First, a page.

He is projected as the No. 2 overall pick in the 2015 NBA Draft, according to DraftExpress.com.

[h/t ProBasketball Talk]

Emmanuel Mudiay posts a triple-double in Chinese pro game [VIDEO]

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Emmanuel Mudiay continued his acclimation into the Chinese Basketball Association with his latest effort as the 6-foot-5 guard registered 22 points, 13 assists and 11 rebounds in Guangdong’s 127-116 win over Qingdao.

The triple-double is the first of Mudiay’s professional career and the highlights show that he’s athletically superior at his position in that league while also displaying a lot of skill and advanced playmaking ability. The moving cross-court pass to a corner shooter and floater in the lane aren’t easy moves to pull off in full speed like Mudiay is doing.

Mudiay almost registered a triple-double in the second game of his pro career, as he went for 29 points, nine boards, seven assists and four steals earlier this week. Through three career games, Mudiay is averaging 19 points, 5.7 rebounds, 4.3 assists and 1.7 steals per game. The 3.3 turnovers per game and 61 percent free-throw percentage (8-for-13) will have to improve but 42 percent shooting (17-for-40) and 50 percent three-point shooting (5-for-10) are both promising.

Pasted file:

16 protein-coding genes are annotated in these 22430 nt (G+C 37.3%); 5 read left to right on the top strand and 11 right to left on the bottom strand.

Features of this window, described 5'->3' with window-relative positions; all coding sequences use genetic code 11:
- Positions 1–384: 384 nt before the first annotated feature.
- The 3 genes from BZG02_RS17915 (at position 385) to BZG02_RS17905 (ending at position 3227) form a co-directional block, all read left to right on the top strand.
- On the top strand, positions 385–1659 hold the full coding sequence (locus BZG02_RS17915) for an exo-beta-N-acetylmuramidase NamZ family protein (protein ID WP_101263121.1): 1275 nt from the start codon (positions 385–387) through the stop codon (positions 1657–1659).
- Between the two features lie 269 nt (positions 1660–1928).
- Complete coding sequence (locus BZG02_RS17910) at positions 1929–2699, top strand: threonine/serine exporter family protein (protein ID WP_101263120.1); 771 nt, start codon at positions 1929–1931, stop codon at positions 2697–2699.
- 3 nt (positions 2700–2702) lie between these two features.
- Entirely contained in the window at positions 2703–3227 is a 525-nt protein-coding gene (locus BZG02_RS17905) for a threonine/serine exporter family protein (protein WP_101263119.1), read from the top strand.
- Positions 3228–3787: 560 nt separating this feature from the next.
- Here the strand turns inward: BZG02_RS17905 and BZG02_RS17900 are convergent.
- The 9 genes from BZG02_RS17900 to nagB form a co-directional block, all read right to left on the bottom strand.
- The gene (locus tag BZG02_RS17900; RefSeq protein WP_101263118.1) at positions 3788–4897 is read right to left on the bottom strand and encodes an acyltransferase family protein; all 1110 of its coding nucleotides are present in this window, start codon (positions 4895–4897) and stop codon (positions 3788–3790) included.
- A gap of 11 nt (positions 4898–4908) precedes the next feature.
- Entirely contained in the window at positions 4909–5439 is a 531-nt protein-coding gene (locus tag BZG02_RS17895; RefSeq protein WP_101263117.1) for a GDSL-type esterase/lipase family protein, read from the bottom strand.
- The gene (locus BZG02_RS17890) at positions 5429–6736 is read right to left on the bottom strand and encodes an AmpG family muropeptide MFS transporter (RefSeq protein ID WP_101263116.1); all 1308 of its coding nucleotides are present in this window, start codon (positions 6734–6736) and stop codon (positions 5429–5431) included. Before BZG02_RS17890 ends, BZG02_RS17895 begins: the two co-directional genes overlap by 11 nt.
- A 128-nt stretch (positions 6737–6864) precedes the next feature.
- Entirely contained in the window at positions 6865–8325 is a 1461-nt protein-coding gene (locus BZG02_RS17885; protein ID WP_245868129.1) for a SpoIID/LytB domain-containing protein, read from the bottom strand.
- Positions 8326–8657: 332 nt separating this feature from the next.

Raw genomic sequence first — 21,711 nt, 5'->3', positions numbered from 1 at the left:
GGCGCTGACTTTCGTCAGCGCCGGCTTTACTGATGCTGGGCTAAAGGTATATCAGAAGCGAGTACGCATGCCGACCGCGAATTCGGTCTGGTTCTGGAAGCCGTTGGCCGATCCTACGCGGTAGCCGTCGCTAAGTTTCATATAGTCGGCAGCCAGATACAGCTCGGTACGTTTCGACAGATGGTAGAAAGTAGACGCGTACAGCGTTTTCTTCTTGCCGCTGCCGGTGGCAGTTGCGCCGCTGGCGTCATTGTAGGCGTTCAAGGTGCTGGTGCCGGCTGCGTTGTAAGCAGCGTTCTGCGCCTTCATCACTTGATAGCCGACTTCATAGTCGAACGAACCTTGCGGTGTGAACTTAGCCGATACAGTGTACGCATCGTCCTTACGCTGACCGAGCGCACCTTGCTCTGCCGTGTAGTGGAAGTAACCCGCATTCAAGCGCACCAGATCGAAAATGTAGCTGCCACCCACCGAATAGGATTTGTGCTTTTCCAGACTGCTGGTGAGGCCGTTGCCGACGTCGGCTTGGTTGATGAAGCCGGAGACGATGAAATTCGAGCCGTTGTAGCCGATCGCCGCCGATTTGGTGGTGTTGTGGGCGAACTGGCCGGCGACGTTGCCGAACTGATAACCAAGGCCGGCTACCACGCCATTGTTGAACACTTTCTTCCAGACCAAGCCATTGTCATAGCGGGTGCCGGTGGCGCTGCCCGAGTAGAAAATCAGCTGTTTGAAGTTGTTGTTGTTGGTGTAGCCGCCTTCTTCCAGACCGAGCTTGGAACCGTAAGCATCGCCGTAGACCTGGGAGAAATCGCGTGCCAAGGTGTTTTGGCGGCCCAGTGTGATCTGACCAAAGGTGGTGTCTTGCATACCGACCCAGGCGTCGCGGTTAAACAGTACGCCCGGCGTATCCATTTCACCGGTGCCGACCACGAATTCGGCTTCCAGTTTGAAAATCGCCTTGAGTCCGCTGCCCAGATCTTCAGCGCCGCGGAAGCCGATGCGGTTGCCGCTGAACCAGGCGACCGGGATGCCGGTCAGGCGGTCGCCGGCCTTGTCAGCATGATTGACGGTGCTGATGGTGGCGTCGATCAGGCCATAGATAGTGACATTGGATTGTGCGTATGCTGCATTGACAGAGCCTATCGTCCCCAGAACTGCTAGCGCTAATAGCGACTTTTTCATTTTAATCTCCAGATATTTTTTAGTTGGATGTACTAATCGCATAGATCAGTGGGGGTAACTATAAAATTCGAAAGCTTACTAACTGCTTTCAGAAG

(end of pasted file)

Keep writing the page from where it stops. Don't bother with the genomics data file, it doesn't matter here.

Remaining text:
It’s unfortunate that the guard can’t be doing these things in college basketball this season, but hopefully his game continues to develop until the NBA Draft next June. It looks like he is off to a solid start in China.

(H/T: One World Sports)

Emmanuel Mudiay’s second game in China goes much better than his first

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Emmanuel Mudiay played his second official game with the Guangdong Southern Dragons on Wednesday, and it went much better than his first outing.

He finished with 29 points, nine boards, seven assists and four steals while shooting 12-for-17 from the floor and 3-for-5 from beyond the arc. The box score can be found here and is worth the click just to see how things like turnovers, steals and fouls are translated. Mudiay is No. 0 and listed as EK Mudi Ai.

That’s a much better line than the one he posted in a loss to Stephon Marbury’s team on Saturday, when he finished with 18 points on just 5-for-16 shooting.